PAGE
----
S. Korea's hopes for unity dashed

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The Independent Online
KIM DAE JUNG knows better than anyone that Korean politics is an unforgiving business but, for a few hours at least, he had his hopes.

A week ago, before the 45,000 strong crowd which flocked to the National Assembly for his inauguration as South Korean president, he made an appeal to his parliamentary opponents. "We will never be able to overcome today's crisis without co-operation from you," he said. "[You] must help me if only for one year - this year - when the nation is standing on the brink of disaster."

If the new president saw any real prospect of cross-party co-operation, he has been rudely disappointed in the last week.

A few hours after his speech, the opposition Grand National Party (GNP) rejected his choice of Prime Minister by boycotting the vote; on Monday opposing MPs were seen on national television shoving one another in the Assembly over the same issue.

With a bit of constitutional legerdemain, President Kim yesterday managed to form a cabinet, but his choice of prime minister has still not been fully endorsed, and he faces continuing political argy-bargy.

Mr Kim's troubles emphasise that his moral authority - as a lifelong democrat and former political prisoner - is far stronger than his political mandate.

Central to his troubles, and symptomatic of his weak position, is Kim Jong Pil, another veteran politician and the president's nominee for the premiership.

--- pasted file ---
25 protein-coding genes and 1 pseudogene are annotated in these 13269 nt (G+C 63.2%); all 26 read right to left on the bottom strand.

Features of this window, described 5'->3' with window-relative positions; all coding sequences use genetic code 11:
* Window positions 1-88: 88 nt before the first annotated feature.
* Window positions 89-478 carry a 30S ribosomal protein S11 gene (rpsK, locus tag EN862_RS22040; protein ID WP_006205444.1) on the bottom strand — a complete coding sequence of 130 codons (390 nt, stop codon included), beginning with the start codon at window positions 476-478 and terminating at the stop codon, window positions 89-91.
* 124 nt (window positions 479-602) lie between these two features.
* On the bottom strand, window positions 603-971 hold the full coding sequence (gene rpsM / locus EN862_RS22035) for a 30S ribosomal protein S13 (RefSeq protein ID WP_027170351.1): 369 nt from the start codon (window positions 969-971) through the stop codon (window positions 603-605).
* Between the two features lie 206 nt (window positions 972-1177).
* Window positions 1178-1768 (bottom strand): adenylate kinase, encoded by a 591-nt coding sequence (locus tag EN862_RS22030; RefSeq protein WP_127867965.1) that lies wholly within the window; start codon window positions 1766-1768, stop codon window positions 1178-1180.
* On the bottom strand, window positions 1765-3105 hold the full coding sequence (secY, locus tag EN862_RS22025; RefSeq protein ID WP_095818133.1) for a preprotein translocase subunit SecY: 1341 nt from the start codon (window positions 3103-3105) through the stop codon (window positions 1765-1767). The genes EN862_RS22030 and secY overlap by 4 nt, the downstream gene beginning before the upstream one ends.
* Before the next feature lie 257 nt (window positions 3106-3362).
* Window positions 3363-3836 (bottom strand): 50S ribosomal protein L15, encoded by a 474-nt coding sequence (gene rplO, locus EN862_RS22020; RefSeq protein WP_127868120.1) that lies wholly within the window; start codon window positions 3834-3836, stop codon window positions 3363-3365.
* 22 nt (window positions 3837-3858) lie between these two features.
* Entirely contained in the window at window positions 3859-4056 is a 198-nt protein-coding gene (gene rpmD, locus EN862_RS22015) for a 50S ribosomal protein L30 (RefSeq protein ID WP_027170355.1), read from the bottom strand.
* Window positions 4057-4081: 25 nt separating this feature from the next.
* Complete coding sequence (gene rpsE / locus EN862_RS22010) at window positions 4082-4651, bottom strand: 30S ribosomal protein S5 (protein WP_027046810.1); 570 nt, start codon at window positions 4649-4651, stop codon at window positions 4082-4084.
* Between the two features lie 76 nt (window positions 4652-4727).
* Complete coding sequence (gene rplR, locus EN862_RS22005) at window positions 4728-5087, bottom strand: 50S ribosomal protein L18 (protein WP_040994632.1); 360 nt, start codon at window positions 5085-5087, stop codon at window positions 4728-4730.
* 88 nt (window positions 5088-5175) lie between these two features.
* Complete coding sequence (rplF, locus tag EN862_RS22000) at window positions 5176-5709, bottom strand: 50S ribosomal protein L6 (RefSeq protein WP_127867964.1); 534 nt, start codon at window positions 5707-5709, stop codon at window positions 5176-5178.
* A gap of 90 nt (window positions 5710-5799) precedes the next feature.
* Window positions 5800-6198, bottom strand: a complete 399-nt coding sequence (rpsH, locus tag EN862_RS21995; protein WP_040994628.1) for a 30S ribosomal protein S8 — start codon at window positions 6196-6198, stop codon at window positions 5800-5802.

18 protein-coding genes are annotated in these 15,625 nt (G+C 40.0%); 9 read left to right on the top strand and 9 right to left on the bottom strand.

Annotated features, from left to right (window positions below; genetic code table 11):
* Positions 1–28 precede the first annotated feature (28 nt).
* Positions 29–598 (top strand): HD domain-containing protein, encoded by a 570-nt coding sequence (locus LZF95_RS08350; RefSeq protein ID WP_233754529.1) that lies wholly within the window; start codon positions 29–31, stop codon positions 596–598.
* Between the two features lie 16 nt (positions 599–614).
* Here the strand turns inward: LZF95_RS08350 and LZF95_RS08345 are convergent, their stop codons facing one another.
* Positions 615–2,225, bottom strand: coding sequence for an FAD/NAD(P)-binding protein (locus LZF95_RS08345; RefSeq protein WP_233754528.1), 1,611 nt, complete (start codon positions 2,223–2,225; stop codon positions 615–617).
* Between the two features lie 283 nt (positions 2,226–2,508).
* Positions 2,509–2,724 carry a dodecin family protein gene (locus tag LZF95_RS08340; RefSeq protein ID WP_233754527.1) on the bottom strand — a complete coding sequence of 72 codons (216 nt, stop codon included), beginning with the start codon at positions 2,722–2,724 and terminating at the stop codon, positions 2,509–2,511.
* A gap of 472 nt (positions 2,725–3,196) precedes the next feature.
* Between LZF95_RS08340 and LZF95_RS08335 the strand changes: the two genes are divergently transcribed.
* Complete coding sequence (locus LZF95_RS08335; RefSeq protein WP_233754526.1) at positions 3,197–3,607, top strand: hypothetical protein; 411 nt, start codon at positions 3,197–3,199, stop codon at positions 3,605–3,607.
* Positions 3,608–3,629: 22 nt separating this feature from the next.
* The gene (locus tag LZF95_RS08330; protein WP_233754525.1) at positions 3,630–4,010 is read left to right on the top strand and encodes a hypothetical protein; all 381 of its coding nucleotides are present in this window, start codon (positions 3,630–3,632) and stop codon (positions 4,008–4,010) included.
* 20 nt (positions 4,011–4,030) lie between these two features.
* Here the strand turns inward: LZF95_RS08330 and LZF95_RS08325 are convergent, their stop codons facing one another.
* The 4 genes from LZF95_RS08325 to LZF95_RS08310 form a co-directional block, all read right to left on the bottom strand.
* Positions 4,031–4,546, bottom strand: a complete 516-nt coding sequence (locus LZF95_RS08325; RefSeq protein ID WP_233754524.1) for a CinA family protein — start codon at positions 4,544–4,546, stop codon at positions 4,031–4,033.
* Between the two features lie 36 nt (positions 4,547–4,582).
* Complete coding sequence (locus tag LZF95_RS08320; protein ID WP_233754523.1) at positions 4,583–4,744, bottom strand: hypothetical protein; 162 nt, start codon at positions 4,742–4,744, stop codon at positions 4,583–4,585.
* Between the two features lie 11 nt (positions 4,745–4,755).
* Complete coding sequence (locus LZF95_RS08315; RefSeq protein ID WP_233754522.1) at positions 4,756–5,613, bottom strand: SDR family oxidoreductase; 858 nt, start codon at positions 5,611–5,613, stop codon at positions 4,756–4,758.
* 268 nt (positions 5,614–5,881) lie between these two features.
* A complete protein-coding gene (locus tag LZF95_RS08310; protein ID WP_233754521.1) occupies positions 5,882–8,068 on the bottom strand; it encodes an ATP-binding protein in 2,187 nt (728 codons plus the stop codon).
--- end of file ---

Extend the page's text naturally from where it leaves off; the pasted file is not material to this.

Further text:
Yesterday, President Kim named a cabinet, but the best he could do for Kim Jong Pil was to name him as "acting prime minister", a decision which was immediately challenged by the opposition.

Without the support of Kim JP, Kim DJ (as they are respectively known) could never have won the presidency.

Even with the support of his partner's United Liberal Democrats (ULD), his majority was barely one per cent and, throughout the campaign, he made it clear that JP would be his prime minister.

This is despite the fact that, throughout their lives, the two have been on diametrically opposed political sides. Kim Jong Pil is best known for founding the notorious Korean CIA which arrested, tortured and attempted to kill the new president on several occasions.

The GNP, whose own presidential candidate was defeated by the alliance of the two Kims but which retains its parliamentary majority, has been milking this inconsistency for all it is worth.

As a one-time prime minister and associate of former military dictators, and lacking economic expertise, JP is an appropriate premier for a modern Korea, they argue.

All this might be convincing if it were not for the fact that the GNP itself, several years and changes of names ago, was itself the party of these same generals.

Some within the GNP acknowledge this, indeed their reluctance to allow a straightforward vote appears to stem from a fear that it will expose divisions and encourage defections.

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